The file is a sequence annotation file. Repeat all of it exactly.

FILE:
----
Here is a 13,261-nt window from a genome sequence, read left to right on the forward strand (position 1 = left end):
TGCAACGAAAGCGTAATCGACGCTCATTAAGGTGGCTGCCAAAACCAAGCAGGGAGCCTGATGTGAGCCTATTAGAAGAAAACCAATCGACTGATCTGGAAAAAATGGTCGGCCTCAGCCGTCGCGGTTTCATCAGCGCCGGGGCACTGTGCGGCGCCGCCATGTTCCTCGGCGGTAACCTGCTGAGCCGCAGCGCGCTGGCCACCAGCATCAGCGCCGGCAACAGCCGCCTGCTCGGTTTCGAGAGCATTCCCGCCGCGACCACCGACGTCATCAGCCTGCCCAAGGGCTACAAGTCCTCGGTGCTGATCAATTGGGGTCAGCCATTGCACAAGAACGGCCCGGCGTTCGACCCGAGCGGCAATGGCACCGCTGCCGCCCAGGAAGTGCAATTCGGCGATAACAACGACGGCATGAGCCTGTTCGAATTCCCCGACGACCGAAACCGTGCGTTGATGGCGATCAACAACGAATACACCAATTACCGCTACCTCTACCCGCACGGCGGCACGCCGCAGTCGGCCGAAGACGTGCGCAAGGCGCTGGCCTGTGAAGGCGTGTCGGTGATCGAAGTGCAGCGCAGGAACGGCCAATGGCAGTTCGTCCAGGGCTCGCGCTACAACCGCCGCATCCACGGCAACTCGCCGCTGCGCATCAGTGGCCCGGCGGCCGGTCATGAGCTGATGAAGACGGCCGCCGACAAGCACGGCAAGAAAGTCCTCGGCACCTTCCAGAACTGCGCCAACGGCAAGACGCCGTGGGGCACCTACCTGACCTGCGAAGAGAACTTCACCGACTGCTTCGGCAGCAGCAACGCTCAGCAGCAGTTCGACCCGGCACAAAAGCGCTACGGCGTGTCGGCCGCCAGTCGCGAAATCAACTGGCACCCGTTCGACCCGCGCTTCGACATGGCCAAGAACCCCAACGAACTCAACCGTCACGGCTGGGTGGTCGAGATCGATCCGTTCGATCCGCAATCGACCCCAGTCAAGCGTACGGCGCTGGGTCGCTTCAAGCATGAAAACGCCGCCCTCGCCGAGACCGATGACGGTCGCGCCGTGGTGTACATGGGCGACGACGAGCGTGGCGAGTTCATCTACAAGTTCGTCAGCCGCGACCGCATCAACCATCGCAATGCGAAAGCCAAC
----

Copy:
Here is a 13,261-nt window from a genome sequence, read left to right on the forward strand (position 1 = left end):
TGCAACGAAAGCGTAATCGACGCTCATTAAGGTGGCTGCCAAAACCAAGCAGGGAGCCTGATGTGAGCCTATTAGAAGAAAACCAATCGACTGATCTGGAAAAAATGGTCGGCCTCAGCCGTCGCGGTTTCATCAGCGCCGGGGCACTGTGCGGCGCCGCCATGTTCCTCGGCGGTAACCTGCTGAGCCGCAGCGCGCTGGCCACCAGCATCAGCGCCGGCAACAGCCGCCTGCTCGGTTTCGAGAGCATTCCCGCCGCGACCACCGACGTCATCAGCCTGCCCAAGGGCTACAAGTCCTCGGTGCTGATCAATTGGGGTCAGCCATTGCACAAGAACGGCCCGGCGTTCGACCCGAGCGGCAATGGCACCGCTGCCGCCCAGGAAGTGCAATTCGGCGATAACAACGACGGCATGAGCCTGTTCGAATTCCCCGACGACCGAAACCGTGCGTTGATGGCGATCAACAACGAATACACCAATTACCGCTACCTCTACCCGCACGGCGGCACGCCGCAGTCGGCCGAAGACGTGCGCAAGGCGCTGGCCTGTGAAGGCGTGTCGGTGATCGAAGTGCAGCGCAGGAACGGCCAATGGCAGTTCGTCCAGGGCTCGCGCTACAACCGCCGCATCCACGGCAACTCGCCGCTGCGCATCAGTGGCCCGGCGGCCGGTCATGAGCTGATGAAGACGGCCGCCGACAAGCACGGCAAGAAAGTCCTCGGCACCTTCCAGAACTGCGCCAACGGCAAGACGCCGTGGGGCACCTACCTGACCTGCGAAGAGAACTTCACCGACTGCTTCGGCAGCAGCAACGCTCAGCAGCAGTTCGACCCGGCACAAAAGCGCTACGGCGTGTCGGCCGCCAGTCGCGAAATCAACTGGCACCCGTTCGACCCGCGCTTCGACATGGCCAAGAACCCCAACGAACTCAACCGTCACGGCTGGGTGGTCGAGATCGATCCGTTCGATCCGCAATCGACCCCAGTCAAGCGTACGGCGCTGGGTCGCTTCAAGCATGAAAACGCCGCCCTCGCCGAGACCGATGACGGTCGCGCCGTGGTGTACATGGGCGACGACGAGCGTGGCGAGTTCATCTACAAGTTCGTCAGCCGCGACCGCATCAACCATCGCAATGCGAAAGCCAAC